Note: I would further like to take this opportunity to mention that I was very privileged and fortunate to have passed with honours the Teacher/Members and Adjudicators examination in the organization that was light years ahead of its time and whose judges and teachers were the greats of the professional dance platform
Who were these "greats" instrumental in the formation of the SOBHD. Robert Niven Cuthbertson, Jean Telfer, May G Faulkner, Jean Symington to name a few and a collegue of mine and a well respected name Daisy MacKenzie, "all" HDSA members, who judged at Cowal for over twenty years. Cowal then due to it's affiliation and inductance onto the "Board" as a Games associate member, discarded the HDSA with its wealth of knowledge and dancers and teachers in favour of the SOBHD run events. They replaced the greats with such members who were merely ballroom teachers, Jack Muir, SDTA, Scottish country army dance advocates Dr. McLarren, and a host of unknowns over the ensuring year "interspersed" with some truly gifted professionals who had achieved prior notoriety, who stood to gain "more" through the "Board"
As is so prevalent now, many of these "recognized judges" have no history in the competitive arena. To quote the late great May G. Faulkner "They have no pedigree" and even "board" members who were around since the beginning of the establishment, question the validity of "who are these people that pass the examination" (SOBHD adjudicators exam) whilst others who are Cowal SOBHD World Champions have to take the exam numerous times, I believe due to politics and the ability of a minority to fail them.
In the 1970's the "Board" maneuvered to abolish to HDSA by eliminating any teacher from it's member associations who were members and who also held a membership of any organization other than "Board affiliated organizations SDTA, UKA. Or the Batd. i.e. Tap, Ballroom Jazz or Bungee . Members "relied" on the income from teaching those extra curricular styles of dance and who happened to belong to HDSA had to make the choice. Membership dwindles from the HDSA, and from the professional Highland dance world, other non Board organizations found growth as members joined the HDA or the SOHDA and continued their dedication to Highland dancing, but they have been so dearly branded and denied their validity and credentials through the discriminatory policy of the SOBHD, Board.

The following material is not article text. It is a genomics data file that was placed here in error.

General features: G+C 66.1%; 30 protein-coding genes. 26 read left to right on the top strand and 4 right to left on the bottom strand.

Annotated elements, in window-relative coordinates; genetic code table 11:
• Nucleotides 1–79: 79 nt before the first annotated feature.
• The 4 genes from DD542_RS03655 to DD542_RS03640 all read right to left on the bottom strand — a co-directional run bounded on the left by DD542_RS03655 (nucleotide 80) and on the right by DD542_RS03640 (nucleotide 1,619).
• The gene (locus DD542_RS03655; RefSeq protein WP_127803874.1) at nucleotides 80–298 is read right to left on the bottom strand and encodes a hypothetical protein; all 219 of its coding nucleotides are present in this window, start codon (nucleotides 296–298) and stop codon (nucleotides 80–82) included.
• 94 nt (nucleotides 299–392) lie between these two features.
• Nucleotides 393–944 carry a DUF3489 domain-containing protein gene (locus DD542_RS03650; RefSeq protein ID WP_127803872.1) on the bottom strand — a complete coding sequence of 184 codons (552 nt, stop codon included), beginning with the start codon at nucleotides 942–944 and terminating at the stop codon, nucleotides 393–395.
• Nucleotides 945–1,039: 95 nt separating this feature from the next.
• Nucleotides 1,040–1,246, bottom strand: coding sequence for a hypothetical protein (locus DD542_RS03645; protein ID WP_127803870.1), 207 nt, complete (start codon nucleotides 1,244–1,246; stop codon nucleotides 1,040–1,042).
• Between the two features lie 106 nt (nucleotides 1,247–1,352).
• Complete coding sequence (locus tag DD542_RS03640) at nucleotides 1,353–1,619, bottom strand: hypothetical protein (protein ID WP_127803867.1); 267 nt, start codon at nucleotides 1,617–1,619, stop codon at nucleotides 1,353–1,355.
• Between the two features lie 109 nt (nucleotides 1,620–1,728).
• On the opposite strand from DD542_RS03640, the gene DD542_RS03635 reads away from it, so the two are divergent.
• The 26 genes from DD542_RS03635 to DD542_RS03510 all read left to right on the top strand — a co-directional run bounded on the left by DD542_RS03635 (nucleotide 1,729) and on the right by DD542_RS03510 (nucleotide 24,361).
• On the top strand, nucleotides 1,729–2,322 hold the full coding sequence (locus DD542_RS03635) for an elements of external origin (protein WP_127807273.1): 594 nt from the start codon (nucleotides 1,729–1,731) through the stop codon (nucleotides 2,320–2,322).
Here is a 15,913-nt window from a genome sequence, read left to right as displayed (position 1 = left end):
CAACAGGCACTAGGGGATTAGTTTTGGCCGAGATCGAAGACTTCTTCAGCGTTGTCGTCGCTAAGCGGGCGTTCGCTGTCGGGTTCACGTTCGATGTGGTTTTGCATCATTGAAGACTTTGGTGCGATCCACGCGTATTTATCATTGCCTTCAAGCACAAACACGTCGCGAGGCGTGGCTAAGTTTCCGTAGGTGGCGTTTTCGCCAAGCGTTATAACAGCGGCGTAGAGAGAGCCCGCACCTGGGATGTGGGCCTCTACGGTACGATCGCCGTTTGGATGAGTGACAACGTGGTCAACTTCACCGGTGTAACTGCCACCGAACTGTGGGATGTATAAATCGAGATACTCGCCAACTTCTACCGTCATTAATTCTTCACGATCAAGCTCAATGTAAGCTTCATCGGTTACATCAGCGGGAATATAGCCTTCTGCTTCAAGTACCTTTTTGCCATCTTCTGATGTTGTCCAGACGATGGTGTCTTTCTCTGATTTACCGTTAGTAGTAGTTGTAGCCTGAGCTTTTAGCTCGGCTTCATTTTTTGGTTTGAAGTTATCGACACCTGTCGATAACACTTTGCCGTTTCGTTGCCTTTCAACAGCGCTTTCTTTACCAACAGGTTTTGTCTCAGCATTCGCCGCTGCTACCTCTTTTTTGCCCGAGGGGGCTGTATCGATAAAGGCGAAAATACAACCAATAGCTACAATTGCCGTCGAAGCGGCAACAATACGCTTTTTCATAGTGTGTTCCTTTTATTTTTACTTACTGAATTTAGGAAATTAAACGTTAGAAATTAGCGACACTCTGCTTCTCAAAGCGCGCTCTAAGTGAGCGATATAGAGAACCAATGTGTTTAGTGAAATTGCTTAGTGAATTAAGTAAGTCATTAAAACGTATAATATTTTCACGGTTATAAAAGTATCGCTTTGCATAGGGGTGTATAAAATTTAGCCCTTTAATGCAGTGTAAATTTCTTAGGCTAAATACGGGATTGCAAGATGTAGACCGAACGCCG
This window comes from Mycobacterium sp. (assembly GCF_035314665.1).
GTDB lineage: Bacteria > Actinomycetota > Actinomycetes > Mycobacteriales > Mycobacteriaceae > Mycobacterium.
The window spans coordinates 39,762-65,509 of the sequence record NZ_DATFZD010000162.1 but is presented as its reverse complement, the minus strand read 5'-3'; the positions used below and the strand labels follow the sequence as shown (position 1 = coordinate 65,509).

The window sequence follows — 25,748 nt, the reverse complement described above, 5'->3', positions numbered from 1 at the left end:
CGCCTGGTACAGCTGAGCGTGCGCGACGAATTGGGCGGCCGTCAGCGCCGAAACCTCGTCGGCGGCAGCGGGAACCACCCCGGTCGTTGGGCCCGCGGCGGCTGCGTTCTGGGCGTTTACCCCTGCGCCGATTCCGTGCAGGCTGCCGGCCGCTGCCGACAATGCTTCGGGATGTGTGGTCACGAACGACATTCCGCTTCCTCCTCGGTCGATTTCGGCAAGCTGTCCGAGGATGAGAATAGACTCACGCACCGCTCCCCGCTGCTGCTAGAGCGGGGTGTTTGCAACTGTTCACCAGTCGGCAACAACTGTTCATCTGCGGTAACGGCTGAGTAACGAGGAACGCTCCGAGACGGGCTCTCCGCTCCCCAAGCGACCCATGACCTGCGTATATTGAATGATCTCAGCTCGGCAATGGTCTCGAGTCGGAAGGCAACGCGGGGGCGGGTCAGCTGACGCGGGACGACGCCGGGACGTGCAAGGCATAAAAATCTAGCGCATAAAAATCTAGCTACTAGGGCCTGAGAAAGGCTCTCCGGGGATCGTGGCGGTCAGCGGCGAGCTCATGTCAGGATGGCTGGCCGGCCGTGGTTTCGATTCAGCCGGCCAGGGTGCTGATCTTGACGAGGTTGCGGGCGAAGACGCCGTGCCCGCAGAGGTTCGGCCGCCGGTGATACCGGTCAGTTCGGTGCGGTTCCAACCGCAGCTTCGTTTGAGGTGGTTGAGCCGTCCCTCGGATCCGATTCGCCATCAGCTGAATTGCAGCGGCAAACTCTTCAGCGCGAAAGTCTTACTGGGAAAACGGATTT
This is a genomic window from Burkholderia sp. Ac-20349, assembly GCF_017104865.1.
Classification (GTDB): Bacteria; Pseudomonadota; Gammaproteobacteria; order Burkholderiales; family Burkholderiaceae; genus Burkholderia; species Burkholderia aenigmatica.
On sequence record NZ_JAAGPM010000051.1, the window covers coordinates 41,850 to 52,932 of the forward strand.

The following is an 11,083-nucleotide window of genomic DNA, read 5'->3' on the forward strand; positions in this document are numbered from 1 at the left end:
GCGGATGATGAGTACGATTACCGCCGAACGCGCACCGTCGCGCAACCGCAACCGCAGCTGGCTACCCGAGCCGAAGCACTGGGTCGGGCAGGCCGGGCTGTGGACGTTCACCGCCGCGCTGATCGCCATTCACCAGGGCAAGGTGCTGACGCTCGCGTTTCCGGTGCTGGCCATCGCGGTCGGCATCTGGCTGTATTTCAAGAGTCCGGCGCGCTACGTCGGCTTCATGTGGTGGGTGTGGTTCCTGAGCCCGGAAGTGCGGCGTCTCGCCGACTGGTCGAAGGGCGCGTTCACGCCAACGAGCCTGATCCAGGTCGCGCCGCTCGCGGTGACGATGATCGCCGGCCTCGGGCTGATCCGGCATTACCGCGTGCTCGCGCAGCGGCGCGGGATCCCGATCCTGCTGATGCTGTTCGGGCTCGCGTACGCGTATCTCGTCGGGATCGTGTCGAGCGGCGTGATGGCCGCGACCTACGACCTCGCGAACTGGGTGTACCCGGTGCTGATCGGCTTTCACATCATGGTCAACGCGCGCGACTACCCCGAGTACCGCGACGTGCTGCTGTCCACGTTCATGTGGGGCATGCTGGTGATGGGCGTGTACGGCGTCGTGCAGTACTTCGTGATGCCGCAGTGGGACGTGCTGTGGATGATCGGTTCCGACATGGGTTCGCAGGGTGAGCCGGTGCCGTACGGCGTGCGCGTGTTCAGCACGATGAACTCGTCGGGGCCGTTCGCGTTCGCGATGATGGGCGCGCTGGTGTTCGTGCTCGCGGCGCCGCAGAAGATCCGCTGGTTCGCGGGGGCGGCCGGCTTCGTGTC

Note . Victor Wesley living in the USA cannot teach "competitive" Highland dance in this country, students of "competitive" Highland cannot avail themselves of his expertise, as they would not be allowed to compete under the present system. The SOBHD has a monopoly in the USA and Canada
What I look for when judging Highland is the "presence" of a dancer as a compete package. Their attire should fit correctly rather than the loose fit baggy or un-kept cumbersome look or a kilt that has a tilt to one side. Jackets that don't "gape" at the neck or shoulders and also are the proper length for the conformation of the dancers body.
In technical aspects there are many details and criterion the knowledge and the ability to enhance a competitive level of expertise offer another competitor regardless of whether everyone dances "set steps" or whether dancers avail themselves of other steps and styles….it is simple…
1. They should look natural not strained or mechanical
2. Show understanding of musicality and try to dance "in" the music not behind it
3. There should be buoyancy, non laboured look, have stamina and elevation without over exaggeration, a line of aplomb not "a deformity look with a sway back, protruding shoulders, protruding rib cage and a facial expression that has a pleasant portrayal of enjoyment not the facial expression reminiscent of "spastic cramping of the intestines and definitely not that we sometimes, as judges, witness that is acknowledged by ones mother as, "she is concentrating so hard on her feet that she just forgot her face!"